US - INDIA GLOBAL REVIEW

39 US-INDIA GLOBAL REVIEW JULY-SEPTEMBER 2018 import of many nonorganic veg- etables from other states. The transition has not been always easy: Some farmers have com- plained that their crop yields have decreased and that they haven't gotten enough support from the government. The small state's organic acres constitute just a sliver of India's 5.6 million acres of chemical-free farmland, which itself is a fraction of India's nearly 400 million acres of agricultural land. (The United States also has about 5 million acres of organic farmland.) Demand for organic food is high in India and growing fast. Concern about pesticides and desire for chemical-free food are fueling market growth that is rising 25 percent a year, more than the 16 percent globally, according to a recent study by the Associated Chambers of Commerce and Industry of India. The market for organic products is about $600 million now and could top $1 bil- lion in the coming years, the study said. "This is a big moment for India," said Radha Mohan Singh, the country's minister of agriculture and farmers' welfare. In a brightly colored tent in a mountain town one recent day, Sikkim's chief minister, Pawan Kumar Chamling, exhorted 300 or so constituents in the audience to embrace the eco-friendly lifestyle. "The approach Sikkim has started will be adopted by the whole world tomorrow," he said, in a speech that stretched five hours. "This is our vision!" Chamling, 67, has been the principal driver of Sikkim's move to go all-organic since his state legislature set up the program in 2003. He's largely self-educated, writes poetry in his spare time and is India's longest-serving chief minister, in office since 1994. "When we decided to go into organic farming in Sikkim, we faced so many challenges," he said. "Agriculturists or cultivators had no idea what organic farming is, so education was our first prior- ity. Slowly, people began to under- stand and supported us." But the executive order in March to ban the import of inor- ganic produce from neighboring states threw the state into turmoil, with prices of cabbage tripling in the markets, traders in revolt and the opposition party marching in protest. Chamling dismissed these most recent events as "teething prob- lems" and said he was confident the chaos would sort itself out. The state government is introduc- ing seasonal price caps on organ- ic vegetables for consumers to keep prices affordable. There was no blueprint for change when Chamling began his efforts to preserve Sikkim's fragile ecosystem, a land of hundreds of species of birds, wild orchids and glacier-fed streams, in the shadow of Kanchenjunga, the world's third-tallest peak. The state - pop- ulation 610,000 - nestles among China, Bhutan and Nepal and was a separate kingdom until it merged with India in 1975. India has just begun formulating its policies for organic farming after its "Green Revolution," dur- ing which the country adopted modern farming methods of high- yield seeds, chemical fertilizers and pesticides. To encourage farmers to make the switch to organic, Sikkim tapered off its supply of chemical pesticides and fertilizers - making their use a criminal offense in 2014 - launched education pro- grams, and installed thousands of composting pits. By 2016, 190,000 acres of cultivable land had been certified organic. The state has also banned the use of plas- ticware. Roadside snack stalls use In the tiny Indian state of Sikkim, which banned disposable plastic plates in 2016, a spicy roadside snack of onion pakora comes on a disposable plate molded from leaves. Photo:Washingotn Post photo by Annie Gowen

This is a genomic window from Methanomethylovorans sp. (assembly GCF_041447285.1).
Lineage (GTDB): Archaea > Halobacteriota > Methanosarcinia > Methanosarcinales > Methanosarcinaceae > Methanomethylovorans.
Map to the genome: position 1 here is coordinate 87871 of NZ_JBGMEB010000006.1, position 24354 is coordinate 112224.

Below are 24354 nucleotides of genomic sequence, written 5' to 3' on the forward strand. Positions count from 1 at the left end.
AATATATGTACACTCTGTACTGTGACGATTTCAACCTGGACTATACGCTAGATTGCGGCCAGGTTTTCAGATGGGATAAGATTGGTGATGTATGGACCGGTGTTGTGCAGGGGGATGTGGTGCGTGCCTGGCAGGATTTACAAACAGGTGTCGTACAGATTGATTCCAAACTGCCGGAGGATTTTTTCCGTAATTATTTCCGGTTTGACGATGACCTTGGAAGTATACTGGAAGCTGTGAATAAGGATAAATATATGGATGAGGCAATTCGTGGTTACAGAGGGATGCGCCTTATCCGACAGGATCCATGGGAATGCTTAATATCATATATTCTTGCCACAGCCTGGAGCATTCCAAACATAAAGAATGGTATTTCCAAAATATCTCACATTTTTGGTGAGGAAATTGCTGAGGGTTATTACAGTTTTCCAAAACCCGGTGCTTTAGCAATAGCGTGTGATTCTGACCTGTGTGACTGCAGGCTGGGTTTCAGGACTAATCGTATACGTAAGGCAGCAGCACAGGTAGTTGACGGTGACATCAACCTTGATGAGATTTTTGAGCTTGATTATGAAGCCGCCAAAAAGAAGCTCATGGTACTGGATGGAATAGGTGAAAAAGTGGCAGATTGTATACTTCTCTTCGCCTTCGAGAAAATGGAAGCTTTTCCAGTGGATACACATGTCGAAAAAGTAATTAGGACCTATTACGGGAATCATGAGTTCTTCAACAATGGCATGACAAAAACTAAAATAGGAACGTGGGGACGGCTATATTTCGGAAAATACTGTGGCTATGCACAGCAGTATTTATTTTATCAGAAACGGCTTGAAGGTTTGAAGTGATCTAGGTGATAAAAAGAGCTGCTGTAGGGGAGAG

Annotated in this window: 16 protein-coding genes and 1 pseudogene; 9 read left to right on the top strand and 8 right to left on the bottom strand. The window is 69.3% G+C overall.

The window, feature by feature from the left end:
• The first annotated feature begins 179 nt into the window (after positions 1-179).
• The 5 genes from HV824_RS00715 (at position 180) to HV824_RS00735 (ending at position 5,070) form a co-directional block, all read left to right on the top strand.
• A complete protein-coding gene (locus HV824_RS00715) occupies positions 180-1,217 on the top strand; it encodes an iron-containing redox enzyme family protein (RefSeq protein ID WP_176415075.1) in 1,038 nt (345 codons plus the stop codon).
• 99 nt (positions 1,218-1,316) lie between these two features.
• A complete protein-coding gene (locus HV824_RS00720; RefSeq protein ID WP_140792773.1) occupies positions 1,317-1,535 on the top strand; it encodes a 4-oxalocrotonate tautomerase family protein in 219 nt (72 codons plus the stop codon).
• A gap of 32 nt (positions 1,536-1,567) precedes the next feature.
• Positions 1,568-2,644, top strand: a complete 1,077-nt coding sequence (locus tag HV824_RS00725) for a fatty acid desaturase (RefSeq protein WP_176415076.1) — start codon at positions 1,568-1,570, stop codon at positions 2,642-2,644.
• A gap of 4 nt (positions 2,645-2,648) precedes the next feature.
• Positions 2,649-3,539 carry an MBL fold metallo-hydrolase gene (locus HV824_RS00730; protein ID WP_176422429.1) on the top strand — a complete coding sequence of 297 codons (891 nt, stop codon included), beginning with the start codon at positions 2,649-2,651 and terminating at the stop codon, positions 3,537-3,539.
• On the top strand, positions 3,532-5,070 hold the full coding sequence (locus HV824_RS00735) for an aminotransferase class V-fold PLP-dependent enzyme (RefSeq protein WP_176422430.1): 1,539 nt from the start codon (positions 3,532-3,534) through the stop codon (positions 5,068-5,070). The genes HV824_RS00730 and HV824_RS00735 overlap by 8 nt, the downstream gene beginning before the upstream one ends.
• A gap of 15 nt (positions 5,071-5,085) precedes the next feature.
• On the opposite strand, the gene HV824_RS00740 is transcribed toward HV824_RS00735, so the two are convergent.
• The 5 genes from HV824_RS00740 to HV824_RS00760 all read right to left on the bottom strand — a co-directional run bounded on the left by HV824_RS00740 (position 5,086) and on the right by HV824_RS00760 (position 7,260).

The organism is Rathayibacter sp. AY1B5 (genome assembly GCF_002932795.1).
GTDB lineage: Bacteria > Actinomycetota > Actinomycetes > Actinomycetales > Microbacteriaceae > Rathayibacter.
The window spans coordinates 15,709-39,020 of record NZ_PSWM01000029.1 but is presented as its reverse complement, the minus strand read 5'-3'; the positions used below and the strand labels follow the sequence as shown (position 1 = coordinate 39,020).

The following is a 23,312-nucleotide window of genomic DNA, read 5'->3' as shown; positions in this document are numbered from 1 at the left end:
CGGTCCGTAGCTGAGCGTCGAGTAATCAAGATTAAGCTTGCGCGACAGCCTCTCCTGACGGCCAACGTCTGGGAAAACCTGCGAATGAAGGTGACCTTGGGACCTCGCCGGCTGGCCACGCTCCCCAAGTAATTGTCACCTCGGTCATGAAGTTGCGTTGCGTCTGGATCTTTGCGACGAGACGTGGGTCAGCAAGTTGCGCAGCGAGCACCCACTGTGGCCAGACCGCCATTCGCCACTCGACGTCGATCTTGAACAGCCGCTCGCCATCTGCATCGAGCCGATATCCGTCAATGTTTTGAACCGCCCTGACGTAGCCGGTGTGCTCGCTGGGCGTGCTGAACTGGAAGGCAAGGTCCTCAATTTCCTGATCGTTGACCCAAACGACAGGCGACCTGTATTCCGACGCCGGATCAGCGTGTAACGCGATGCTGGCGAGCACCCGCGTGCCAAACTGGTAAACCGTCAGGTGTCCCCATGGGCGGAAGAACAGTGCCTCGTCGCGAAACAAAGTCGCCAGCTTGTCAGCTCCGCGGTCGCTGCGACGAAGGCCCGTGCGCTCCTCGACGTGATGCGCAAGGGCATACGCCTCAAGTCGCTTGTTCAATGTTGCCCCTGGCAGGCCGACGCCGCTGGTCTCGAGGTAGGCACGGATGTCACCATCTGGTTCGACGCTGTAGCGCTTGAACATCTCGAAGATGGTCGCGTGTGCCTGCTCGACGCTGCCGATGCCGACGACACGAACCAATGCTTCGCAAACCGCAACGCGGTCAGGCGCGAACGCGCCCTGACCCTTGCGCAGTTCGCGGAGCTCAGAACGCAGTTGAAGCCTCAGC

RkJQdWJsaXNoZXIy NTg0NTU=